Professor Compagnonis' main interests center on Language-Based Security. As part of the Secure Systems research thrust, she studies the application and development of innovative programming language techniques that address security, access control, privacy, and confidentiality issues.

Her research furthers our knowledge of the production of high-quality software systems, either by constructing proved-correct software, designing calculi for the modeling of complex software systems, or studying meta-theoretical results relevant to the production of such software. She is also working with Andrew Appel (Princeton) on the construction of a proved-correct compiler for Featherweight Java. Their long term goal is the construction of a correct Java compiler as part of the Concurrent C Minor project.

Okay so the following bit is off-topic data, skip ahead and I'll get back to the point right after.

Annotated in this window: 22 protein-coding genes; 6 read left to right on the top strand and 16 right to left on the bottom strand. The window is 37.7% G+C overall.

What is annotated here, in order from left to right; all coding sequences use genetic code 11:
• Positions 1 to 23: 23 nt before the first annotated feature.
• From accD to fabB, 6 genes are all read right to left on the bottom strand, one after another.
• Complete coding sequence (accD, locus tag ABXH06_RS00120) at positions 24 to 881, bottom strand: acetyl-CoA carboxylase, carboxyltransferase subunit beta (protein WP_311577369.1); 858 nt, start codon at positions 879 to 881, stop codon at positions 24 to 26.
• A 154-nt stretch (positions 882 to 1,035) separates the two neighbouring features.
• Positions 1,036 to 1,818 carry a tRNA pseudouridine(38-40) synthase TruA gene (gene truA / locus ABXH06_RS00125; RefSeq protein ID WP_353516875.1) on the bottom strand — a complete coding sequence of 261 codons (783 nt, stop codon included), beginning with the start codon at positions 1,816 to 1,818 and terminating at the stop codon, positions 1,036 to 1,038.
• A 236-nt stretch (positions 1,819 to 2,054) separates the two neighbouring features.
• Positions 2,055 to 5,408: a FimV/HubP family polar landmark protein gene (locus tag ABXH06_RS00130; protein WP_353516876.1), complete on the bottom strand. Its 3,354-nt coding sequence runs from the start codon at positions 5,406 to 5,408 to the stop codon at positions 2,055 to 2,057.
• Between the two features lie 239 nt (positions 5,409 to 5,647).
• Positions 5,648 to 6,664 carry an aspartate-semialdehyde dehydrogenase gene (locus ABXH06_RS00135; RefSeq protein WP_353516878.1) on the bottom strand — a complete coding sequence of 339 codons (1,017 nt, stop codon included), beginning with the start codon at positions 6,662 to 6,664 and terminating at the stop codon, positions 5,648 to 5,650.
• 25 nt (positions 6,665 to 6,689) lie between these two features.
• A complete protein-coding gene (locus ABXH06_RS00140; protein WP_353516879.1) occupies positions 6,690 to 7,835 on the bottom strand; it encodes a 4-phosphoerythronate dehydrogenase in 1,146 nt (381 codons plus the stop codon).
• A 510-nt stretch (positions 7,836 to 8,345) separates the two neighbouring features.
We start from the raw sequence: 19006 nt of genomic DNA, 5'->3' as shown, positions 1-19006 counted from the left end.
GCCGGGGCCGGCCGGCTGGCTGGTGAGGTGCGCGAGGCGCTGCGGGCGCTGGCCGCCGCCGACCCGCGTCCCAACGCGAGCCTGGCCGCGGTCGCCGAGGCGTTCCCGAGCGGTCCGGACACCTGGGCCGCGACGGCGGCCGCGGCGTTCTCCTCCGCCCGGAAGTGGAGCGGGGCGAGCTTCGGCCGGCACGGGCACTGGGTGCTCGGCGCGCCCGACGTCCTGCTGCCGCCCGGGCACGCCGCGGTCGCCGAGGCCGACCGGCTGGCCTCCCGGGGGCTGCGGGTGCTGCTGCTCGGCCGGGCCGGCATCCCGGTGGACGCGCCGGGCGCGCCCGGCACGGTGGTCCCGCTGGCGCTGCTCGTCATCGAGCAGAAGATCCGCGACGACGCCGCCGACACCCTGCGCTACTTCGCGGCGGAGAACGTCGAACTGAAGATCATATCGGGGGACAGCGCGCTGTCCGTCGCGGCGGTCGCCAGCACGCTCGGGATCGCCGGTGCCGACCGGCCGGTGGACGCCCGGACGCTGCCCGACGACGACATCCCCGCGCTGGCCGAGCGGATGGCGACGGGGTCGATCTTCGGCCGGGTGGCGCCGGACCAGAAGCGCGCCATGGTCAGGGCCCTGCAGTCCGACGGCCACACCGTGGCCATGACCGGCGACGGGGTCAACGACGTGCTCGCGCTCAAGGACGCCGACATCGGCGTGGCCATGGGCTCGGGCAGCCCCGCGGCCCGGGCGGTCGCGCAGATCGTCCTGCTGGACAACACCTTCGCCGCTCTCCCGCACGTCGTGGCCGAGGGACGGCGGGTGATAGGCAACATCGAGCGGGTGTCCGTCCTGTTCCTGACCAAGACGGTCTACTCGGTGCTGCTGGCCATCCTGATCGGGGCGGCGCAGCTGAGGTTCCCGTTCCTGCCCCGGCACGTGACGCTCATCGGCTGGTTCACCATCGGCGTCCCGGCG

Dr. Compagnoni has recieved several National Science Foundation (NSF) grant awards for her research, including; NSF Career: A Formally Verified Environment For The Production Of Secure Software, NSF ITR: Secure Electronic Transactions with Elsa Gunter and Arnold Urken, NSF-REU Undergraduate Internships.